Upon the relatively recent change of government – from the twenty-year reign of the left liberal Hungarian Socialist Party (MSZP) to the current party in power – contracts between the social welfare organizations and government were terminated. Currently, only two contracts exist, one of which is held by Budapesti Módszertani Szociális Központ (BMSZKI) and the other by the Hungarian Maltese Charity Service. While new contracts have yet to be drawn up, the former receives the same amount of funding from the government as before – only they must share a slice of the pie with Maltese Charity Service. “They made it easier for themselves, “ Erika says of the government’s decision to start clean and take decisive action on the streets. “We had a good relationship with [homeless individuals],” she says of the organization’s work with rough sleepers in the subways prior to the 2010 ban. “Every week, we could see what was happening with them, have a chance to tell them where to go, get clothes.”
Citing the introduction of penalties for rough sleeping introduced last year, Erika affirmed that some were fined and others arrested though couldn’t provide an absolute figure of those taken into custody by the police or amounts fined. While an individual imprisoned for such an offense as rough sleeping would run up a daily room-and-board prison tab of 8,000 forint a day, she claims, the expenses for an individual living on the street receiving a meal provided by a local shelter would amount to approximately 2,500 forint per day. While this discounts other services rendered with the aim of assisting the transition of street living to sustainable flat life, the core problem, she says, is communication between those more experienced and knowledgeable in the social sector and those in power.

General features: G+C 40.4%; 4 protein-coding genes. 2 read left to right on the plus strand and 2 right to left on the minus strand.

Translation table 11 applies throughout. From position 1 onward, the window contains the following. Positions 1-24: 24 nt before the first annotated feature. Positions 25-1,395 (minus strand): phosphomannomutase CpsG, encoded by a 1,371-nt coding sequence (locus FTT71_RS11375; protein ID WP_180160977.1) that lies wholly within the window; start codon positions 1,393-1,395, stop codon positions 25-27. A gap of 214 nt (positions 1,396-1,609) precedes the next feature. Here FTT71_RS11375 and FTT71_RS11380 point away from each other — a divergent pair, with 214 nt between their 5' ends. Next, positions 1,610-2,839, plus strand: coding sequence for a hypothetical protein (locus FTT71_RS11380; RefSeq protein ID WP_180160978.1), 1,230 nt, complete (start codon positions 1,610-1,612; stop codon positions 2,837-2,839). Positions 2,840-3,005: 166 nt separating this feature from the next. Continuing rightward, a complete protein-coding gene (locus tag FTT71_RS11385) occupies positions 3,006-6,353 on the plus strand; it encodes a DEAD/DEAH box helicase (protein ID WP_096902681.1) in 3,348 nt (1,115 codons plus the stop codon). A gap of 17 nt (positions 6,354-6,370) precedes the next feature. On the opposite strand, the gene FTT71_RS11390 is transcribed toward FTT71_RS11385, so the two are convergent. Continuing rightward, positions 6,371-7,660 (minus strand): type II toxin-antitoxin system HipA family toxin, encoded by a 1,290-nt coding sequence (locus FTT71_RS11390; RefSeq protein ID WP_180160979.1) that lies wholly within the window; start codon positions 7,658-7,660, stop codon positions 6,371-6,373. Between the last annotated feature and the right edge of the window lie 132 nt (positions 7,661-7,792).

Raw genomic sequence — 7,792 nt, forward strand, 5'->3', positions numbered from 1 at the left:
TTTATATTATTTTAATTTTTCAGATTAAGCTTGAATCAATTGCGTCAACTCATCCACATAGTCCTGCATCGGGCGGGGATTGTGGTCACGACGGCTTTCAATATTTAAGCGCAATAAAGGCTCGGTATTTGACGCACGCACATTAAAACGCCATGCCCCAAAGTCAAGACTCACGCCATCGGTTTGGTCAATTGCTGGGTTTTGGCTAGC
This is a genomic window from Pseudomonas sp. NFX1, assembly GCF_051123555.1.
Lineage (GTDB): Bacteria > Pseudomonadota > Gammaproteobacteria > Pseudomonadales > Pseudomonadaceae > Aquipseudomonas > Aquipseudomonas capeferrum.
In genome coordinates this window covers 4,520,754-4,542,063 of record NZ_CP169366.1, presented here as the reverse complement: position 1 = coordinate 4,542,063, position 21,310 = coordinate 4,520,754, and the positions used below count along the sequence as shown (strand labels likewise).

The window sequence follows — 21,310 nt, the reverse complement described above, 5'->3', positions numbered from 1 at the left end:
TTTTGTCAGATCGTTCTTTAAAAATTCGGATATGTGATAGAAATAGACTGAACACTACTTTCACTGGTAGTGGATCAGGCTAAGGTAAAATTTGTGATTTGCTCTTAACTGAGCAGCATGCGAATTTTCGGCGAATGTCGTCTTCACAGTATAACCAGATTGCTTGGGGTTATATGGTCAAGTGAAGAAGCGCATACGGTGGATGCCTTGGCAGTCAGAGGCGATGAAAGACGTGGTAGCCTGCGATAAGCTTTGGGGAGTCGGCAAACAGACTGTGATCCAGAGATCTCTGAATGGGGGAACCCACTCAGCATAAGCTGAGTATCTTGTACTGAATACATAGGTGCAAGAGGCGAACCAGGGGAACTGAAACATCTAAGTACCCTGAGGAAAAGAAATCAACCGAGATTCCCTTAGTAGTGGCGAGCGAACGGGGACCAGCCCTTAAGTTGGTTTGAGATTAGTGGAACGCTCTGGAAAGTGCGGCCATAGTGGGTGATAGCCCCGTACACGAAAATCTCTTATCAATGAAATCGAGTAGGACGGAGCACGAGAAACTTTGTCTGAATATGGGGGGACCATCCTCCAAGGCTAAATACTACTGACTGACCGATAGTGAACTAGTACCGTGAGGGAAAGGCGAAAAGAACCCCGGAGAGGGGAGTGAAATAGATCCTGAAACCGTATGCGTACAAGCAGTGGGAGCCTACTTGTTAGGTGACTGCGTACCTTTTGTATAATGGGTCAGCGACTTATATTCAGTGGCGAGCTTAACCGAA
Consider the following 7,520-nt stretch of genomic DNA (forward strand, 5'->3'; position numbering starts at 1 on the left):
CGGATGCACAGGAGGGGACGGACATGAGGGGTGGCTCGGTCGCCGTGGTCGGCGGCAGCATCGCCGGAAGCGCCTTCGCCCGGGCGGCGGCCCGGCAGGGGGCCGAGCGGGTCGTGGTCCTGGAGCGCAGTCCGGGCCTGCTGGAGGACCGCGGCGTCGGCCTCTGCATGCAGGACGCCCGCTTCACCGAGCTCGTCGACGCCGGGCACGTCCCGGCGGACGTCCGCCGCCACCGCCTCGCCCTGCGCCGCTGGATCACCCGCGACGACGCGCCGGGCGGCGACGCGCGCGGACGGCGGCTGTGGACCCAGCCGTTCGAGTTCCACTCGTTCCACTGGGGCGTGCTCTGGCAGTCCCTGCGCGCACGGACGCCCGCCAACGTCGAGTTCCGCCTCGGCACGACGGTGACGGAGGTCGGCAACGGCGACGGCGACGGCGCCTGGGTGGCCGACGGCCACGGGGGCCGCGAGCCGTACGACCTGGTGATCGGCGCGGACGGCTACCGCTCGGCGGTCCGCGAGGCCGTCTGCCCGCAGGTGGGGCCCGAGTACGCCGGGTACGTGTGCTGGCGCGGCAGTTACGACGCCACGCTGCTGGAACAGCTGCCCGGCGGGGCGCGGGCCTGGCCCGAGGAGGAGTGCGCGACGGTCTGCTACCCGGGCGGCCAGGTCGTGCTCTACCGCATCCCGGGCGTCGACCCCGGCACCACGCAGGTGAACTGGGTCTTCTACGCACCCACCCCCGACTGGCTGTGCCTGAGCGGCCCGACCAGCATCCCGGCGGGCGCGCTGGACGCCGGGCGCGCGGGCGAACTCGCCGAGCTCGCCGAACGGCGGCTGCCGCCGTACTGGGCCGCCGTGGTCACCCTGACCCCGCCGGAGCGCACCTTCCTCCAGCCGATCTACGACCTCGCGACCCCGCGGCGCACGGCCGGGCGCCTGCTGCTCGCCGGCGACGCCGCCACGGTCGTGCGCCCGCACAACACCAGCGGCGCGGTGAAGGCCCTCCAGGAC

What the government also ignores is the folly of opening more shelters and the wasteful funneling of money into existing facilities, according to Boroka Feher, a social worker at BMSZKI. After the transition of the closed-off Communism economy to a more mixed economic model in which widespread decentralization occurred, City Hall sold off a large portion of state-owned housing stock, leaving a meager 4% in the hands of the government; on this small percentage, however, it still collects a hefty 16% on housing tax, or should, as many home owners choose to skirt this exorbitant fee. This, in turn – while unburdening both the leasers and lesees from paying more – makes for a very tenuous situation when renting flats in the city. With no official contract, many renters might find themselves evicted without ample prior notice should they not be able to promptly pay bills or make rent on time.
Basic subsidies for those receiving aid from the government are around 22,000 forint per month, says Boroka, not even enough to secure the cheapest option for a single-room occupancy in Budapest, running from 30,000 to 35,000 forint a month. On top of that, she continues, bills can run anywhere from 3,000 to 5,000 forint. Collecting benefits that are available for government aid receivers becomes an issue tied to renting illegally. As the lesee cannot register an address in order for the landlord to avoid paying the 16% tax, they are thus not qualified to receive any such benefits of that district.